within a reasonable time and the goods
are damaged thereby, the shipper is en-
titled to recover such damages as he sus-
tains by reason of the delay, whether



or not the route by which the shipment
was to be made was indicated. Central
R., etc., Co. z: Skellie, 86 Ga. 686, 12 S.
E. 1017.

Where a notice of coal embargoes by
an initial carrier to the shipper did not
inform the shipper that all future con-
signments would only be received at the
shipper's risk, such initial carrier, on
subsequently receiving coal from the
shipper for transportation beyond its
own lines, in the absence of a special
contract to the contrary, assumed the
obligation to carry the coal within a rea-
sonable time and deliver the same to.
proper connecting carriers, notwithstand-
ing the notice, and was therefore liable
for damages caused by delay. Chesa-
peake, etc., R. Co. V. O'Gara, etc., Co.,
139 S. W. 803, 144 Ky. 561.

Where goods were billed for shipment
to a point beyond the terminus of a rail-
road, with a direction to notify a third
person, and on their arrival at the ter-
minus the railroad notified the third
person, and on his order retained them
at that point for a week, it is liable for
the delay; the order from the third per-
son not being sufficient to justify it.
Judgment 98 N. Y. S. 609, 112 App. Div.
612, affirmed in Isham it. Erie R. Co., 85
N. E. 1111, 191 N. Y. 547.

Where a carrier by rail undertook to
transport goods to a point beyond its
terminus, the transfer from the terminus
to the destination to be made without
charge to the shipper, the carrier was
liable for delay at its terminus. Judg-
ment 98 N. Y. S. 609, 112 App. Div. 612,
affirmed in Isham v. Erie R. Co., 85 N.
E. 1111, 191 N. Y. 547.



3281



RIGHTS, DUTIES AND LIABILITIES.



§§ 3629-3630



§§ 3629-3632. Liability of Intermediate or Last Carrier— § 3629.
In General. — Where a carrier receives goods on a contract made with the owner,
or his agent to carry them to their destination, beyond the terminus of its line,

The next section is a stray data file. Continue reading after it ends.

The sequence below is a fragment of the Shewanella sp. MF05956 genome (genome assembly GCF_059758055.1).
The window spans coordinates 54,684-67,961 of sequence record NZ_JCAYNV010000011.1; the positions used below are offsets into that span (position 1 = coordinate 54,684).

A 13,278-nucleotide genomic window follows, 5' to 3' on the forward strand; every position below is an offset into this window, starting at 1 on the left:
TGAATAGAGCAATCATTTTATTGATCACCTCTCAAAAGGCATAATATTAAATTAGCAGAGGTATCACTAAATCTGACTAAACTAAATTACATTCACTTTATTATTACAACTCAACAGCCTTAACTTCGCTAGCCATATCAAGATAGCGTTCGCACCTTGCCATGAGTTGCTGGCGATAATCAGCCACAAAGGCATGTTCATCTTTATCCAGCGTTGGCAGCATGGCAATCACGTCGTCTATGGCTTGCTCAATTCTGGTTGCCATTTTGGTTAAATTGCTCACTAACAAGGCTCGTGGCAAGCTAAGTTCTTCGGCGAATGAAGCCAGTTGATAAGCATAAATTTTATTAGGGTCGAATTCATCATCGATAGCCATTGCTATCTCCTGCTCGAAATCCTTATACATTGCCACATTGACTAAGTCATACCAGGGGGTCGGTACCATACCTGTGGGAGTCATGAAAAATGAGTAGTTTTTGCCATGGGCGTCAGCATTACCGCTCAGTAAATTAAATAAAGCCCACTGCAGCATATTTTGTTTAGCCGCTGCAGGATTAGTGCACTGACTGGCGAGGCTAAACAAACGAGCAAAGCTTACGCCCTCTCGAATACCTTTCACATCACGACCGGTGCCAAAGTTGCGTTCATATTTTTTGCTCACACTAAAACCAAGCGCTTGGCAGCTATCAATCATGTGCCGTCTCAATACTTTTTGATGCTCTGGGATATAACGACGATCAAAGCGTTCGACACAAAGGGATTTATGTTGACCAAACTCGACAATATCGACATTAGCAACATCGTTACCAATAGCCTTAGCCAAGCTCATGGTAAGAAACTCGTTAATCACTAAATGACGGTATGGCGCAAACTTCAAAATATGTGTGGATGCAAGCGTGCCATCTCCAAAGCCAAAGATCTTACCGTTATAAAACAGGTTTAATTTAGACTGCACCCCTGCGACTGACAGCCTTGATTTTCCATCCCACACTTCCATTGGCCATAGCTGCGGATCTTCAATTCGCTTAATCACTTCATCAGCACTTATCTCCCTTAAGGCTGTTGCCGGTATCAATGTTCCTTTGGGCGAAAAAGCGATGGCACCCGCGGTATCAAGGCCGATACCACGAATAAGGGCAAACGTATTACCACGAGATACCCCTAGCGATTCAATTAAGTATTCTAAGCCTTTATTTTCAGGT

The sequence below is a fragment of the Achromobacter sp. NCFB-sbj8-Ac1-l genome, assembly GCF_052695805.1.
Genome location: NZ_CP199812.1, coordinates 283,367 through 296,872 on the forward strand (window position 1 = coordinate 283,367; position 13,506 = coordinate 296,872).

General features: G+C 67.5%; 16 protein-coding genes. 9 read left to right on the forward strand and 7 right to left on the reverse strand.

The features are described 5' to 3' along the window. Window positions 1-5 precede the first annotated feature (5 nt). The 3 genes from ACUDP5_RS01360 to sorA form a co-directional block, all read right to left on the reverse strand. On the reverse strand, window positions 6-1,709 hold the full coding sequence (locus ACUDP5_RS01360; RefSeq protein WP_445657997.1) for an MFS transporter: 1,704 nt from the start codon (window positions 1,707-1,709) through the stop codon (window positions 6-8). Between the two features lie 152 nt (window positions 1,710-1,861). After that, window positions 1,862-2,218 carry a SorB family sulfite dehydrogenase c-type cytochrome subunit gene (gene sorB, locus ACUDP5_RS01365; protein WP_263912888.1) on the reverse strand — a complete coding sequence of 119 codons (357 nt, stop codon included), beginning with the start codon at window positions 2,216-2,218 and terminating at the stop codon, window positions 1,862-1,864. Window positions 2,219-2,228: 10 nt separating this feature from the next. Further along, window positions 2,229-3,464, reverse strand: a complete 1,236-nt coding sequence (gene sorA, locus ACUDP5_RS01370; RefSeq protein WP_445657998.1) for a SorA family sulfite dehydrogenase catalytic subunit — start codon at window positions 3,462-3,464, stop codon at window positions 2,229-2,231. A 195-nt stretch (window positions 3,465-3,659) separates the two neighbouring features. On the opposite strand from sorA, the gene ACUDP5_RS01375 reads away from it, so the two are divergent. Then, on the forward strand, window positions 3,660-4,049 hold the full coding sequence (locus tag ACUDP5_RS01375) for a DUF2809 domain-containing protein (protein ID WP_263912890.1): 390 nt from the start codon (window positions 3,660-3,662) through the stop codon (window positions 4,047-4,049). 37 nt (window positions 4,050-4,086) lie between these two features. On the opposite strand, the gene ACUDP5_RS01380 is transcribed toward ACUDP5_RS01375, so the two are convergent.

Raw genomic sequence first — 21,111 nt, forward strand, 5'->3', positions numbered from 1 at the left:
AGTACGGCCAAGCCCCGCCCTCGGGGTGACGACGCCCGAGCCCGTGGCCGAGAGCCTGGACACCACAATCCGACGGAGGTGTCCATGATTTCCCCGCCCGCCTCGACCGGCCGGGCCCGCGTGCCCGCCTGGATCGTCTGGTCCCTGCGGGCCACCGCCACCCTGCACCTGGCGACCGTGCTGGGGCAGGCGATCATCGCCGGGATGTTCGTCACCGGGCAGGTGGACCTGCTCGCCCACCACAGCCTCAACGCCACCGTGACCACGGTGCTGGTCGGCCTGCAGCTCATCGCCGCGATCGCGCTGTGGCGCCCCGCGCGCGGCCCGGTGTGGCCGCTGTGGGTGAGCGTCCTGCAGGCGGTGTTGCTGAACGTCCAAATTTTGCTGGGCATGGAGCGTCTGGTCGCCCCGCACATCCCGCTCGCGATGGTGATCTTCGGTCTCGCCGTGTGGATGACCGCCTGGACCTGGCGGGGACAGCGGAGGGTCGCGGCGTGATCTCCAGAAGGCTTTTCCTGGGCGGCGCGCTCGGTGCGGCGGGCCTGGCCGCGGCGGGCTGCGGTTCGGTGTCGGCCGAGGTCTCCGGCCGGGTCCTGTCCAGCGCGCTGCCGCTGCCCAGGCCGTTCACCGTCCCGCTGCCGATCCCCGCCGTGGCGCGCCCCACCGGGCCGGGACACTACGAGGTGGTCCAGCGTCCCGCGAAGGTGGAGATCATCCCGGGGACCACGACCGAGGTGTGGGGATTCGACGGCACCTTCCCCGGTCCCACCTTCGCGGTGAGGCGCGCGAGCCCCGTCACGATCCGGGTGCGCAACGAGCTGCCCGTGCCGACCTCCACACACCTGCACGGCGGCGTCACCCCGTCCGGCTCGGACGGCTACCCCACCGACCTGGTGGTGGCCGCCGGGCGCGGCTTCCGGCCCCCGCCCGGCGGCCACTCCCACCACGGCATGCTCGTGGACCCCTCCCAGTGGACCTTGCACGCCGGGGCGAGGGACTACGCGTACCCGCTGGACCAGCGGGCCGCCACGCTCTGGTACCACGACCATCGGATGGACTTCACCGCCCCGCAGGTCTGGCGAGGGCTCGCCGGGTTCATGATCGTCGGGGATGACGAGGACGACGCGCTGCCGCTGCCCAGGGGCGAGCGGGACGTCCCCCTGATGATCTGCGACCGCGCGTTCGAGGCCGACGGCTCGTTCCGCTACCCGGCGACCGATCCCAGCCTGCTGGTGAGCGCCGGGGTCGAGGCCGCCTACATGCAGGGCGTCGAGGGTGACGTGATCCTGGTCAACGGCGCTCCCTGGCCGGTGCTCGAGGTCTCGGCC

and while in the course of transportation they come into the hands of a con-
necting carrier, by whose neghgence there is unreasonable delay in delivering
them at destination, the latter is liable in an action of tort for the delay ,'^- though
there be no contract relations between the two companies, nor any contract be-
tween the owner of the goods and the company causing the damages. '^^ If fruit
trees and shrubbery are destroyed by the cold, in the hands of an intermediate
carrier, by reason of unreasonable delay, or if, by such delay in transportation
or in delivering to the next carrier in the line, the latter can not, by reasonable
efforts, transport and deliver before they are destroyed by cold weather, the
former carrier will be liable for the loss."^^ But although a carrier may be guilty
of unreasonable delay in transportation, he will not be liable for a loss caused
by cold weather, if he delivers the freight to the next company in the line in
sufficient time for it, by reasonable diligence, to transport and deliver to the
consignee before injury by the cold.'''^

§ 3630. Delay Caused by a Preceding or Subsequent Carrier. — An

intermediate or last carrier is not liable, in the absence of a contract imposing
such liability, or of a partnership or other joint interest between the carriers,
for delay in the transportation or delivery of goods caused by a preceding or
subsequent carrier, or the agent of such a carrier.'^*'



Online LibraryThomas Johnson MichieA treatise on the law of carriers (Volume 4) → online text (page 33 of 214)